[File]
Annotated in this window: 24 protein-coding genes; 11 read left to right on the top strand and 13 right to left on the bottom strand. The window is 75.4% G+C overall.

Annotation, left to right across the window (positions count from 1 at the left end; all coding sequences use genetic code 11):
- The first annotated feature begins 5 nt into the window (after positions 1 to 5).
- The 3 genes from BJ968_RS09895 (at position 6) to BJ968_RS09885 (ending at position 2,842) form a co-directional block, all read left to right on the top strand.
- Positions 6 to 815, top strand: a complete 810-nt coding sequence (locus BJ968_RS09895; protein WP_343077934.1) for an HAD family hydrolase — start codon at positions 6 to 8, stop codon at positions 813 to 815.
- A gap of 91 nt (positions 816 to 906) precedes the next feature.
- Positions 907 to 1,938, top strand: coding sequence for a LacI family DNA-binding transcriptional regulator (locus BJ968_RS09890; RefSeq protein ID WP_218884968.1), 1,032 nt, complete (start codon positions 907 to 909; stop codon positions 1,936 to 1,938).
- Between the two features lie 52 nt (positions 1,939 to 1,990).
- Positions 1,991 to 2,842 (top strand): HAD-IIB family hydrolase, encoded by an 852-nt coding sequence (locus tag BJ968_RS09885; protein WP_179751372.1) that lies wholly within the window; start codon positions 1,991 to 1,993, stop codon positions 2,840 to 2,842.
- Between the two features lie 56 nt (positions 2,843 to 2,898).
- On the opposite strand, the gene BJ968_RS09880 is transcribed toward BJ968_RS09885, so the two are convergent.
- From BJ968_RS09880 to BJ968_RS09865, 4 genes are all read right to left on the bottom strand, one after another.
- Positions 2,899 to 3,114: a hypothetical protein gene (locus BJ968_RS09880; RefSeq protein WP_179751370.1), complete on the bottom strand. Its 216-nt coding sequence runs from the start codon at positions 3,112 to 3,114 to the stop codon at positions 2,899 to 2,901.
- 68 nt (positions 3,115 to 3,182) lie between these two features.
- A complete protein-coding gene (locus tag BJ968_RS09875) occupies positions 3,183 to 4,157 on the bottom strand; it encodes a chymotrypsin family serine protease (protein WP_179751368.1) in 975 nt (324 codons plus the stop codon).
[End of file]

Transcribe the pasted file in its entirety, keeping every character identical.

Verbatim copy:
Annotated in this window: 24 protein-coding genes; 11 read left to right on the top strand and 13 right to left on the bottom strand. The window is 75.4% G+C overall.

Annotation, left to right across the window (positions count from 1 at the left end; all coding sequences use genetic code 11):
- The first annotated feature begins 5 nt into the window (after positions 1 to 5).
- The 3 genes from BJ968_RS09895 (at position 6) to BJ968_RS09885 (ending at position 2,842) form a co-directional block, all read left to right on the top strand.
- Positions 6 to 815, top strand: a complete 810-nt coding sequence (locus BJ968_RS09895; protein WP_343077934.1) for an HAD family hydrolase — start codon at positions 6 to 8, stop codon at positions 813 to 815.
- A gap of 91 nt (positions 816 to 906) precedes the next feature.
- Positions 907 to 1,938, top strand: coding sequence for a LacI family DNA-binding transcriptional regulator (locus BJ968_RS09890; RefSeq protein ID WP_218884968.1), 1,032 nt, complete (start codon positions 907 to 909; stop codon positions 1,936 to 1,938).
- Between the two features lie 52 nt (positions 1,939 to 1,990).
- Positions 1,991 to 2,842 (top strand): HAD-IIB family hydrolase, encoded by an 852-nt coding sequence (locus tag BJ968_RS09885; protein WP_179751372.1) that lies wholly within the window; start codon positions 1,991 to 1,993, stop codon positions 2,840 to 2,842.
- Between the two features lie 56 nt (positions 2,843 to 2,898).
- On the opposite strand, the gene BJ968_RS09880 is transcribed toward BJ968_RS09885, so the two are convergent.
- From BJ968_RS09880 to BJ968_RS09865, 4 genes are all read right to left on the bottom strand, one after another.
- Positions 2,899 to 3,114: a hypothetical protein gene (locus BJ968_RS09880; RefSeq protein WP_179751370.1), complete on the bottom strand. Its 216-nt coding sequence runs from the start codon at positions 3,112 to 3,114 to the stop codon at positions 2,899 to 2,901.
- 68 nt (positions 3,115 to 3,182) lie between these two features.
- A complete protein-coding gene (locus tag BJ968_RS09875) occupies positions 3,183 to 4,157 on the bottom strand; it encodes a chymotrypsin family serine protease (protein WP_179751368.1) in 975 nt (324 codons plus the stop codon).